You can’t do all your shopping at any one supermarket. El Rey, which is the biggest here, could stand shoulder to shoulder with almost any supermarket in the United States. In fact, you can buy a lot of the same brand names here in Panama as you can in the States though you’ll pay a little more for brand names you recognize. But sometimes the extra money is well spent. For example, peanut butter. I’m sorry, but nobody anywhere else in the world makes better tasting (to American palates, anyway) peanut butter than Jiff, Skippy and Peter Pan. Nor does anyone make better tomato paste than Contadena or Hunt’s. For the most part I buy more locally made products and do fine with them but some things just can’t be substituted.

Another thing one soon learns about shopping in Panama is this…if you see something you like on the shelves BUY IT NOW! There’s a very real chance it won’t be there when you might want it later on. If there are three of whatever you like, take TWO. I always leave one for someone else.

A lot of Panamanian businesses have a very tenuous grasp of the concept of marketing. Perhaps you’ve bought something several times in a store and now, for some strange reason you can’t find it any more. You might find a manager and ask why you can’t find your favorite item any more. They will often tell you with a straight face, and mean it, “Oh, we don’t carry that any more because it was too hard to keep on the shelves.” Well, GEE ZUS!!! That’s the whole idea of retail marketing. Find an item that people want and then sell the shit out of it. Why is that concept so hard to grasp?

As I said, you can’t get everything you want at any one single supermarket. I get most of my non-perishable items, canned goods, etc., at El Rey. But if I want to get Kikkoman soy sauce I have to go down the block and across the street to Super Barú. They stock it, El Rey doesn’t though you can get Kikkoman Teriyaki Baste and Marinade at Rey. Barú is about half the size of El Rey and there are a few other things they stock that you can’t get at El Rey. After a few months you get to know which store you have to go to to get certain things.

Each of the supermarkets has a produce section, El Rey’s is the largest and most attractive, but if you want really fresh fruits and veggies at prices that aren’t extortionate, you do that kind of shopping at small, roadside stands that specialize in produce.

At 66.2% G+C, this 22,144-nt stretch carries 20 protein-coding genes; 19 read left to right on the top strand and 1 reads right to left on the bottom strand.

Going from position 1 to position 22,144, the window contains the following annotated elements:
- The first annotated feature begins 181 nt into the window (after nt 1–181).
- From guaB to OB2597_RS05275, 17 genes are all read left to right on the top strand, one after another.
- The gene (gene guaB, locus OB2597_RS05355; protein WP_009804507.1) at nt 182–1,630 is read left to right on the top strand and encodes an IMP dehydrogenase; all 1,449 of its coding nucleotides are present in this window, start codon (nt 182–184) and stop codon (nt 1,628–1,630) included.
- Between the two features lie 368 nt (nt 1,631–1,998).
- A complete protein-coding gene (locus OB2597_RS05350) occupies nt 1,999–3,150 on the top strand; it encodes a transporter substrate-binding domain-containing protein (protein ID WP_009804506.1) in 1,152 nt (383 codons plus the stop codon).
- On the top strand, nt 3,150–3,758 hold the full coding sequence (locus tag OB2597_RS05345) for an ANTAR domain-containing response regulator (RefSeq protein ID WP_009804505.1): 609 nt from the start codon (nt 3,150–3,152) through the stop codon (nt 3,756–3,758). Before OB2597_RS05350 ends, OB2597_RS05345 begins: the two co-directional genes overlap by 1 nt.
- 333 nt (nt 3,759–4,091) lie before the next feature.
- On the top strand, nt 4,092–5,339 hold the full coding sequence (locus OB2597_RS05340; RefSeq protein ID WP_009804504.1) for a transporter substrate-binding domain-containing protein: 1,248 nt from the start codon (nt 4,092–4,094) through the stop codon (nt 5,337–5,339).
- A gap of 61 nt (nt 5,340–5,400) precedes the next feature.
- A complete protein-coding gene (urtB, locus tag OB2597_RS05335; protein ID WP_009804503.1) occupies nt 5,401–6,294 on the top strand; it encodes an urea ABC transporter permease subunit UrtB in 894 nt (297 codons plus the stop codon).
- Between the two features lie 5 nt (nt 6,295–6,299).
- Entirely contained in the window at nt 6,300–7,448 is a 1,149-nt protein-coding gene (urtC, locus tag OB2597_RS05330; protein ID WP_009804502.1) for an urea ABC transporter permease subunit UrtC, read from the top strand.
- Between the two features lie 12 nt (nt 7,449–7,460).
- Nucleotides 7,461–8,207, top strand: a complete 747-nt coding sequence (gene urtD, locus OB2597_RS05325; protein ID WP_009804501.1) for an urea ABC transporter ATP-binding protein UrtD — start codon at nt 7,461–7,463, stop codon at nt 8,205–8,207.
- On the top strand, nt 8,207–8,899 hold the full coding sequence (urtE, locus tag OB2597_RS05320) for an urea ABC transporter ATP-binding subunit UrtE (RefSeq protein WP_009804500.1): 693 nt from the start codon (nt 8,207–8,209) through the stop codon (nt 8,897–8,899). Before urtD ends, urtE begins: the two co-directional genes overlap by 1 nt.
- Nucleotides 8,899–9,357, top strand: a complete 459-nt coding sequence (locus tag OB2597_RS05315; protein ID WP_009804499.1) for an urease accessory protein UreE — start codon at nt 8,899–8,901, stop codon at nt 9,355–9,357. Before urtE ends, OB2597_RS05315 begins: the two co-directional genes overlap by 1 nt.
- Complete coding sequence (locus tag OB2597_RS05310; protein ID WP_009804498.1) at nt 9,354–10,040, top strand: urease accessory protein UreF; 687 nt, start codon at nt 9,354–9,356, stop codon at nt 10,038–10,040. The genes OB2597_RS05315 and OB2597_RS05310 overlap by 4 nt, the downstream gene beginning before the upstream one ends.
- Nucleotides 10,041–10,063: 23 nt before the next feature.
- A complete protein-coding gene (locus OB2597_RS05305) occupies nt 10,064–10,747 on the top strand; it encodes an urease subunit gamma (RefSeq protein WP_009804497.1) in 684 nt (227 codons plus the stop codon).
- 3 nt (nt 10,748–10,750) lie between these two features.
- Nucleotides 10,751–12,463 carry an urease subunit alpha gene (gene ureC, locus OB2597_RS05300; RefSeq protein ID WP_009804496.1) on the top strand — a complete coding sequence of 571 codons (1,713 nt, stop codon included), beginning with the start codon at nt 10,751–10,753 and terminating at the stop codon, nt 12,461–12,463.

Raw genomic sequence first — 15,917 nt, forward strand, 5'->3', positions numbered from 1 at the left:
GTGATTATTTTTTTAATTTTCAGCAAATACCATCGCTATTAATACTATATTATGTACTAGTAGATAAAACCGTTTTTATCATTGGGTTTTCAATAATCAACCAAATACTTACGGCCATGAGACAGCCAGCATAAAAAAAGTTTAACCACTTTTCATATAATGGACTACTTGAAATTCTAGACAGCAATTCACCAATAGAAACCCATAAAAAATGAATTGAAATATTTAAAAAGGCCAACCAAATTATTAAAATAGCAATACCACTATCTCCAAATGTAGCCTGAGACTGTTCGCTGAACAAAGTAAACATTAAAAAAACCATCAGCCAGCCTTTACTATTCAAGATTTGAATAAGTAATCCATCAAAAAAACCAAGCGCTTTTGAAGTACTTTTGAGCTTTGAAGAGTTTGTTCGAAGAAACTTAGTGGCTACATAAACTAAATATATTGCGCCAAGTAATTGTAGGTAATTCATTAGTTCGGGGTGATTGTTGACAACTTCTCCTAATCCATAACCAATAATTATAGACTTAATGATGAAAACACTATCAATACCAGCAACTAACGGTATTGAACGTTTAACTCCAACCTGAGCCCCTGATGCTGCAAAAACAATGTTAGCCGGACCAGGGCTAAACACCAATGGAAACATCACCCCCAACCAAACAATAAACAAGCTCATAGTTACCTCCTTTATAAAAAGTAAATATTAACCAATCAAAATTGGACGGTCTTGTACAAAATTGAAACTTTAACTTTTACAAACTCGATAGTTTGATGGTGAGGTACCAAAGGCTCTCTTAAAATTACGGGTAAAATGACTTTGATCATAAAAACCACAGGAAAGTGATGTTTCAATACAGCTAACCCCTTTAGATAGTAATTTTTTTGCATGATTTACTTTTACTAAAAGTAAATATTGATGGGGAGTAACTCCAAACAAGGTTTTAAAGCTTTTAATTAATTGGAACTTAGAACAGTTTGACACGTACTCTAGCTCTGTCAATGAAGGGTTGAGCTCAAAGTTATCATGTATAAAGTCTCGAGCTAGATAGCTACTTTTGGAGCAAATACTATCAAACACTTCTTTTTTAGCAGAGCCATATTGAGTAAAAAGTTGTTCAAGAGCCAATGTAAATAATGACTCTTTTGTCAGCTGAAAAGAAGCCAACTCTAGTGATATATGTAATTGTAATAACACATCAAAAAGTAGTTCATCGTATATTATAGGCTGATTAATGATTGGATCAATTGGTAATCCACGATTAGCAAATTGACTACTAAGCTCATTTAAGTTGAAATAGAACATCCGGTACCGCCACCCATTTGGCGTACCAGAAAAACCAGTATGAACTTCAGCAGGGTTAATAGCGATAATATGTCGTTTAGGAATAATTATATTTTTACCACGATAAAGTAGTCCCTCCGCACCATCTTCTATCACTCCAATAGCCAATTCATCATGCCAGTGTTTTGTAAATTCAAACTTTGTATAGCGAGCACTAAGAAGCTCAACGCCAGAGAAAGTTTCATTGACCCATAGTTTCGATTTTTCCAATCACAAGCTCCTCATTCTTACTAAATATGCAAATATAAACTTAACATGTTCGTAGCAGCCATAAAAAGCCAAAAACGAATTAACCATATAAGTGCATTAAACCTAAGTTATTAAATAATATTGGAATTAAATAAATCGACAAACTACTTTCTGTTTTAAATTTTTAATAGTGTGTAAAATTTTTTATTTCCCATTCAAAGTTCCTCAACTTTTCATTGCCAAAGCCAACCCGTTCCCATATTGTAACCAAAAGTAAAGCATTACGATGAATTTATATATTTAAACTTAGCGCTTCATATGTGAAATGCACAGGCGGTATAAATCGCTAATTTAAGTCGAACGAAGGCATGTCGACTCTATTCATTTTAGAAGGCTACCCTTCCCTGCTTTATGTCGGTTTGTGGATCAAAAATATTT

Anyway, I needed to pack in a supply of meat. That’s right, MEAT. Fruits and vegetables are fine as far as they go but I also like a slab of bleeding dead cow meat on my plate now and then. The different markets have differing qualities of dead cow, pig and poultry. The ground beef at El Rey, though, listed as low-fat, is just that. There’s almost no fat at all and it doesn’t make for the tastiest hamburgers. Everywhere in Panama beef is really TOUGH. It’s all grass-fed cattle with no feed-lot grain feeding to fatten them up and it’s the fat in the meat that makes it tender.

I’ve found that PriceSmart has about the best ground beef in the area and they have very good cuts of pork and poultry at very competitive prices though not necessarily lower than at the supermarkets. So that’s where I went today. PriceSmart is on the Inter-American highway a couple of miles outside of David and a couple of hundred yards from the Chiriqui Mall. There’s a road connecting the two about a hundred yards in from the highway. The bus stops at the mall but not at PriceSmart so you have to get off at the mall and walk over to PriceSmart.

At the corner of the road that connects the two complexes there is a billboard promoting the Super Barú market at the mall. It’s a small store compared to the one in David. Maybe a third its size and really small compared to El Rey, Romero or Super 99. I couldn’t believe the slogan on the sign for the Chiriqui Mall Super Barú. It read…

“Esta Mejor Que Nunca!” For those of you who don’t understand Spanish, it means, “It’s Better Than Nothing!”

Maybe I’m wrong, but I think someone needs to rethink that slogan. It sure doesn’t do much to inspire confidence.